By The Numbers: Phil Kessel

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    Ever since the Leafs’ late-offseason acquisition of Phil Kessel, his performance has been (understandably) heavily-scrutinized in the face of the hefty amount of futures given up to secure the extremely talented winger.

    Kessel’s season has, in some ways, mirrored that of his teammates, with periods of great productivity followed by periods of near-invisibility. However, considering a host of issues which seemingly stood in the way of a productive season, including significant shoulder surgery, causing him to miss out on training camp, and the lack of talent surrounding him, the Leafs’ young sniper has produced at a rate which, in the context of the aforementioned factors, is actually quite impressive.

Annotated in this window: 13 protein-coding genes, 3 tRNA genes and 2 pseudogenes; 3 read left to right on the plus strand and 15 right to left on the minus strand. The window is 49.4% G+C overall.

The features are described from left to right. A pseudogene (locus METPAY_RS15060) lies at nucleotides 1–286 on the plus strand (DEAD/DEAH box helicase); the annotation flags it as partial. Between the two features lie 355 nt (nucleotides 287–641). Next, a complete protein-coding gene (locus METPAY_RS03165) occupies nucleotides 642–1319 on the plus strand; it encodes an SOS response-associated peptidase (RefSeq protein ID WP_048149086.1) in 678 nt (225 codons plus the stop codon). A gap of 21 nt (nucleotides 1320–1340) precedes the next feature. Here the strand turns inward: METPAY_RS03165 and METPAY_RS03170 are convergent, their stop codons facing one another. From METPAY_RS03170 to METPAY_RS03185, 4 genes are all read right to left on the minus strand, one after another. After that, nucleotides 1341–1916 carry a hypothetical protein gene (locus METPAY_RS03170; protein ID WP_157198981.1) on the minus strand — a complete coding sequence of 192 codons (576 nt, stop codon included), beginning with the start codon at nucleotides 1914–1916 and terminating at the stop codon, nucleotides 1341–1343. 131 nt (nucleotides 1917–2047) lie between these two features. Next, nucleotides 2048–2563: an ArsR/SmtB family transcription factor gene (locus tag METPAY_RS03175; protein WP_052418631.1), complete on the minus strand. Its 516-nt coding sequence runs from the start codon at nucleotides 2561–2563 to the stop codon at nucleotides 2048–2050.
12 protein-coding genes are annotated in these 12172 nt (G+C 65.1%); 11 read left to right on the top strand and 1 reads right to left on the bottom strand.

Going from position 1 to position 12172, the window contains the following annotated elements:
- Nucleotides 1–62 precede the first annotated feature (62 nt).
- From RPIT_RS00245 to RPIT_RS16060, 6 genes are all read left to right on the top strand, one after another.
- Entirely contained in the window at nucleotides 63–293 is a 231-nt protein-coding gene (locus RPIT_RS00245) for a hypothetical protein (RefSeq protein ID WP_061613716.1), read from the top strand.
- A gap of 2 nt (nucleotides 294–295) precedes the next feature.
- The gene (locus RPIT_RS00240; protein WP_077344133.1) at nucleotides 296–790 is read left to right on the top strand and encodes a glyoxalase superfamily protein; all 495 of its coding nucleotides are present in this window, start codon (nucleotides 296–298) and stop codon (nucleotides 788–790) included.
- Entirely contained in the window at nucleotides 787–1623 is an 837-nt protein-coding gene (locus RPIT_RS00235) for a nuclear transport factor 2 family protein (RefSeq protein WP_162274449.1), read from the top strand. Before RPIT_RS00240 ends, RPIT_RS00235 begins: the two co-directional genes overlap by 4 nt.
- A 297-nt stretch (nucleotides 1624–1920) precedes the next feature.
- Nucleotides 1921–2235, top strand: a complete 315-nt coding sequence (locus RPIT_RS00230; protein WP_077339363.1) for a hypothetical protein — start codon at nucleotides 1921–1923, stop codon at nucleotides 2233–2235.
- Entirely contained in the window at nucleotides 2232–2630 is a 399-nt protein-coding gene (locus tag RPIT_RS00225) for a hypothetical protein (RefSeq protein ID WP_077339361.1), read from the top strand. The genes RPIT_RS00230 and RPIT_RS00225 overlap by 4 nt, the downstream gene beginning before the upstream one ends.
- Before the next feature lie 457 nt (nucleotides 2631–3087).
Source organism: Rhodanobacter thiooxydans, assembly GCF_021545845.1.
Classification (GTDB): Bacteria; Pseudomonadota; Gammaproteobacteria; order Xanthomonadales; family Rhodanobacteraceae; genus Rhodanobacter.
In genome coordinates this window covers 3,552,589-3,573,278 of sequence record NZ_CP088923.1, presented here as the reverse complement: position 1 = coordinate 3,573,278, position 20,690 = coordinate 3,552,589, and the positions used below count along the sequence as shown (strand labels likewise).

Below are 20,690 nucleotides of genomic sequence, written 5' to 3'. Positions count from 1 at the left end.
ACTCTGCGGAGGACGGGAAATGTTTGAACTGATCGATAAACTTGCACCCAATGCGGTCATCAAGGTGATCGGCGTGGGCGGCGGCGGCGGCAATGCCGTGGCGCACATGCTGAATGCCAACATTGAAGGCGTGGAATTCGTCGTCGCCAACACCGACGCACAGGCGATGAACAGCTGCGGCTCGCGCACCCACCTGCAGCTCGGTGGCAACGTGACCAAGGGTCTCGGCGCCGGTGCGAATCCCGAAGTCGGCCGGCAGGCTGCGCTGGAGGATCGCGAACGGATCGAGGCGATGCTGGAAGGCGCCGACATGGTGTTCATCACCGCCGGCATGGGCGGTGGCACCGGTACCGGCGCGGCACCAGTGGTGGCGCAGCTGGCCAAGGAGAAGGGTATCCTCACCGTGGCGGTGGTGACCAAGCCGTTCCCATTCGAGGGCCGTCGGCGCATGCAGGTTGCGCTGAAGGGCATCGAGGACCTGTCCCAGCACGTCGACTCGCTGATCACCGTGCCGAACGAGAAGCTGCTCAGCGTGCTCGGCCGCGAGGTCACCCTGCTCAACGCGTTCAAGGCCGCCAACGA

Phil Kessel, season-by-season
    Offensive statistics by season + projected 82-game results

    Season Team Season Stats Projected Full Season
    GP – G – A – Pts – PP – Shts GP – G – A – Pts – PP – Shts
    2006-07 Bos 70 – 11 – 18 – 29 – 1 – 170 82 – 13 – 21 – 44 – 1 – 199
    2007-08 Bos 82 – 19 – 18 – 37 – 5 – 213 82 – 19 – 18 – 37 – 5 – 213
    2008-09 Bos 70 – 36 – 24 – 60 – 8 – 232 82 – 42 – 28 – 70 – 9 – 249
    2009-10 * Tor 49 – 21 – 20 – 41 – 6 – 214 82 – 35 – 33 – 68 – 10 – 358

    * Projected 2009-10: 70 GP, 30 G, 28 A, 58 Pts, 8 PPG, 305 Shots

    Analysis: